Admissions Transparency Forums - April 2018


Q. Why is May 2018 the due date when advertising for potential applicants for the following year does not commence until August?

The Phase Two Common Terminology and Information Sets document is for ‘adoption by end May 2018’. This means the information should be ready for transfer to the TACs, but providers need not publish the information (on websites or in reports) by May unless it is a publication that will be used by applicants considering study in 2019. Providers should publish, on their websites and in other documents, information for applicants considering study in 2019 at the very least, by the time the provider holds an Open Day, and for many providers this is August 2018.

Q. Does the information for courses with a midyear intake in 2018 need to comply with the criteria for 2019 entry?

No. For the 2018 midyear entry the old admissions information is acceptable, but for the 2019 cycle it needs to comply with the new admissions information requirements.

Q. We are a member of a TAC but we also receive direct applications, so the data that TAC has is not complete.

The data that you provide in your student and ATAR profiles should include students that applied via the TAC plus students that applied directly. In the main, though, it seems likely that ATAR-based applications would generally be included in TAC data.

Q. If a provider does not supply their data to the TAC by the due date, what will happen?

The data will not be included in the TAC’s publication.

Information about the background of applicant grouping

Q. Why is the cut off for recent secondary education in the last two years?

The basis of admissions transparency is to provide information that is most relevant to applicants of different backgrounds. A person who has left school more than two years ago may have study, work or other experience that could contribute to their chance of admission in addition to evidence that a person who just finished secondary school may have to offer. Past school results may be relevant to an applicant of any age. But guidance on including information about other work and life experience is more likely to be relevant to an applicant who completed their secondary education some time ago. If a mature age applicant has recently completed secondary subjects through a TAFE or other education provider and was using those results to apply, they would likely fit into the recent secondary education group.

Q. If a provider uses secondary education results as the basis of admission for applicants that finished school more than two years ago, how should they be reported?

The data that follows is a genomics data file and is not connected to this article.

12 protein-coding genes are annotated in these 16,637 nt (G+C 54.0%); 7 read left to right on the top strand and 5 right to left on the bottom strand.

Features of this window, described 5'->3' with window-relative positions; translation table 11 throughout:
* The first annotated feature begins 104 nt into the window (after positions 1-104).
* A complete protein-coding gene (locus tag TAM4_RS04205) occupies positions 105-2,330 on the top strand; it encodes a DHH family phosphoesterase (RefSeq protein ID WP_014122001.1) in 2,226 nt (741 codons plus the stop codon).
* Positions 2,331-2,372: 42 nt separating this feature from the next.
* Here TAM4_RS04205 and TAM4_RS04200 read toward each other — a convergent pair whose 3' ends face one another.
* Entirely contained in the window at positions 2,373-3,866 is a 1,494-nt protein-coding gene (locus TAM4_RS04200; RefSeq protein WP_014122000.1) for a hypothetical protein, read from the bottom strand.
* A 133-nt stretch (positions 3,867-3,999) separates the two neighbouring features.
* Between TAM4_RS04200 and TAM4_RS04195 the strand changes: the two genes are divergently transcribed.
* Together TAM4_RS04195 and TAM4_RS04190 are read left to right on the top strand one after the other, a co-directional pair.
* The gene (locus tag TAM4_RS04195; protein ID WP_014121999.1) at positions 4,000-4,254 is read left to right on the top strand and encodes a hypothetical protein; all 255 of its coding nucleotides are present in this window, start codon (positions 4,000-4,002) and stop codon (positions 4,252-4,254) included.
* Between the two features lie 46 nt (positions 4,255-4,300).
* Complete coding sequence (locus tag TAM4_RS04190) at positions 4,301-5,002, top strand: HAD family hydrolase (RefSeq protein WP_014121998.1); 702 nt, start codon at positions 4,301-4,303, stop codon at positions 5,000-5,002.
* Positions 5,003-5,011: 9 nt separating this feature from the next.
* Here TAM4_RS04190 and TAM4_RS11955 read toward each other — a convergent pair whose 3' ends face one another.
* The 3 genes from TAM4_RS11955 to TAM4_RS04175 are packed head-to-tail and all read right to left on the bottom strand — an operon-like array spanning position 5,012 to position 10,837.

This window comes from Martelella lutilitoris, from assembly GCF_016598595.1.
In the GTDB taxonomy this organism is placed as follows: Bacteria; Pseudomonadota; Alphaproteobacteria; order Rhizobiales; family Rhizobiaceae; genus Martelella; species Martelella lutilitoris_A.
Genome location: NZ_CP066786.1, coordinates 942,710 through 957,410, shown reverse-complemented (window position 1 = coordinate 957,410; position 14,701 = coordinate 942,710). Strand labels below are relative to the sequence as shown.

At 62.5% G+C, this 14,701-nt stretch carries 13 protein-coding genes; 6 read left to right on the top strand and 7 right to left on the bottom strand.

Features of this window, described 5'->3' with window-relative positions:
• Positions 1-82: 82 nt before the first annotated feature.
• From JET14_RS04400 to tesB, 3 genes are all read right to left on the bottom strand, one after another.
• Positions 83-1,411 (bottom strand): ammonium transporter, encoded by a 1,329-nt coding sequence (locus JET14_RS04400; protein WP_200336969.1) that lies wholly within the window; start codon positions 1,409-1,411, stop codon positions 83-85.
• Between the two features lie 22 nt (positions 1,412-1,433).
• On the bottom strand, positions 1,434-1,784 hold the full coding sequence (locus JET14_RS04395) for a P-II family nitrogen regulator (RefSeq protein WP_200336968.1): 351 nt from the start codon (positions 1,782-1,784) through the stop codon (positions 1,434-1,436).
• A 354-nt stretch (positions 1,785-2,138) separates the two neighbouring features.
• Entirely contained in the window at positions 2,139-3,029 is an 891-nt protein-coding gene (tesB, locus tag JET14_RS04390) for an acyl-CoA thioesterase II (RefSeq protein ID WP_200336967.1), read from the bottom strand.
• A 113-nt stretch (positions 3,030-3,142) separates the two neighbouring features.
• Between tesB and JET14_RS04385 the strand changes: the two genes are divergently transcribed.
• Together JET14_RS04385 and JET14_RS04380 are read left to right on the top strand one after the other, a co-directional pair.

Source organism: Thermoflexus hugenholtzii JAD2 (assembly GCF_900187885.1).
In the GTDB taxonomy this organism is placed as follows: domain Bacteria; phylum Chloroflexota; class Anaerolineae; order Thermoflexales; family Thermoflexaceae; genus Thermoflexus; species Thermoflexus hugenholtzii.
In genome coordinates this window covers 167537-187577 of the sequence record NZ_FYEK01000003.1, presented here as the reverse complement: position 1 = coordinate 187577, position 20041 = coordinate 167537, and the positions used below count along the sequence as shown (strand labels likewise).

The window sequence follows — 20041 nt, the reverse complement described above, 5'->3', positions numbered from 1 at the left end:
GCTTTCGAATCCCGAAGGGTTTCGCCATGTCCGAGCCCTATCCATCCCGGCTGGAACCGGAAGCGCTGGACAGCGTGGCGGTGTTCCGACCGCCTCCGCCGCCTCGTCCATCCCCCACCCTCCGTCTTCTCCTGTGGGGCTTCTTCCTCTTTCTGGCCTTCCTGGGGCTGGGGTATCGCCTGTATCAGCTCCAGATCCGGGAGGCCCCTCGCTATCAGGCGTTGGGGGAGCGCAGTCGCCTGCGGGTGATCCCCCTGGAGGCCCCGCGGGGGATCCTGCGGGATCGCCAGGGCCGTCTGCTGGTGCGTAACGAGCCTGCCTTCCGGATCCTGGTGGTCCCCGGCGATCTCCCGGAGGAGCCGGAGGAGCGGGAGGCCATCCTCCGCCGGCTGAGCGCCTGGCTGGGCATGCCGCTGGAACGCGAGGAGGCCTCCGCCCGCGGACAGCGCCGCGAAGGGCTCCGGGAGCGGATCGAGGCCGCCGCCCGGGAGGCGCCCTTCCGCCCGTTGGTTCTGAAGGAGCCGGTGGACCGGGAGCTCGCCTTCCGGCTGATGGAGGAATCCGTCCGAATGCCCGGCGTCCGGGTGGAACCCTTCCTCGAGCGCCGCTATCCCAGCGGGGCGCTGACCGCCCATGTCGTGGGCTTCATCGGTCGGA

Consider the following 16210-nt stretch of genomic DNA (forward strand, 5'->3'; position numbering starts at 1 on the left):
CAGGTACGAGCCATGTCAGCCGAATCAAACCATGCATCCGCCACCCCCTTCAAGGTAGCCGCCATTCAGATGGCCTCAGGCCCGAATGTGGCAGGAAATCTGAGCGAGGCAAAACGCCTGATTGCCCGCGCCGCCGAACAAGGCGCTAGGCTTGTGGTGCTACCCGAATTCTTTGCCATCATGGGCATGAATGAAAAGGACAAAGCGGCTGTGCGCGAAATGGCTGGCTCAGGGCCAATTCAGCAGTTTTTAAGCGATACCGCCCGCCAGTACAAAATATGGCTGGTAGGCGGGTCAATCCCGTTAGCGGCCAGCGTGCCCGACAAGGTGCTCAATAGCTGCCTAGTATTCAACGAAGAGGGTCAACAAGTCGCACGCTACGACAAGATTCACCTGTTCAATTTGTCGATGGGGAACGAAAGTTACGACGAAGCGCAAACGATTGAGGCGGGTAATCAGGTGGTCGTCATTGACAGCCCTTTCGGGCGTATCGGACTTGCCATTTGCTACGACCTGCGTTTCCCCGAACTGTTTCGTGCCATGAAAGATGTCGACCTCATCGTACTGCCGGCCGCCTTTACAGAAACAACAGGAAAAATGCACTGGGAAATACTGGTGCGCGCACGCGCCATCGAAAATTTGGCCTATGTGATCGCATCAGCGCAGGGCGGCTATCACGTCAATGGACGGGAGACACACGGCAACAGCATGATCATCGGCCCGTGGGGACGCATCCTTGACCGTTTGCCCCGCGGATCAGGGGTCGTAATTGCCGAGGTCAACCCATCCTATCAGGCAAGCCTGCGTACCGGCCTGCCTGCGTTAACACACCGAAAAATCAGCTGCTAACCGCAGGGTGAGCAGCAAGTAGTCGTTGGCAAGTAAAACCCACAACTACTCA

The evidence and process through which a provider assesses and determines admission for each course is a decision for the provider and may not be directly related to the applicant groupings in the information sets.

If the admission of all students is based on their secondary education results (and neither subsequent study or work experience are taken into account) then the provider could choose either to describe those requirements under the heading of “essential requirements for admission” or repeat the information under each student background heading.

Note: The ATAR profile should only include data for applicants that finished school in the two years prior to their application.

Q. How is this information transparent if we select applicants one way but report them in another category?

The purpose of the student profile is to provide applicants with information about the background of their potential student colleagues, regardless of the basis on which they were admitted.

Q. Is there a hierarchy for the background groups? 

All applicant groupings are equally valid. Providers are free to order their admissions information in the way that best meets the needs of their stakeholders. For some that may mean listing work and life experience first, for others it may mean highlighting the requirements for school leavers more prominently.

In a strict logical sense, though, there is an implicit decision-making hierarchy as to which grouping an applicant would fall into. Students who have undertaken any higher education since leaving school are reported in the higher education category. If they don’t have higher education but they have undertaken VET study since leaving school they are reported in the VET category. If they don’t have higher education or VET study and have never completed year 12 or completed their secondary education more than two years ago they are reported in the work and life experience category. All students who completed their secondary education within the last two years (including, for example, mature age students who studied at TAFE) are reported in the recent secondary education category.

Q. What if an applicant falls under more than one category?

An applicant can only be reported in one category and that category is the first one they fit into according to the logical hierarchy explained above. The provider may wish to indicate to potential applicants which qualifications and experience will form the basis of their admission.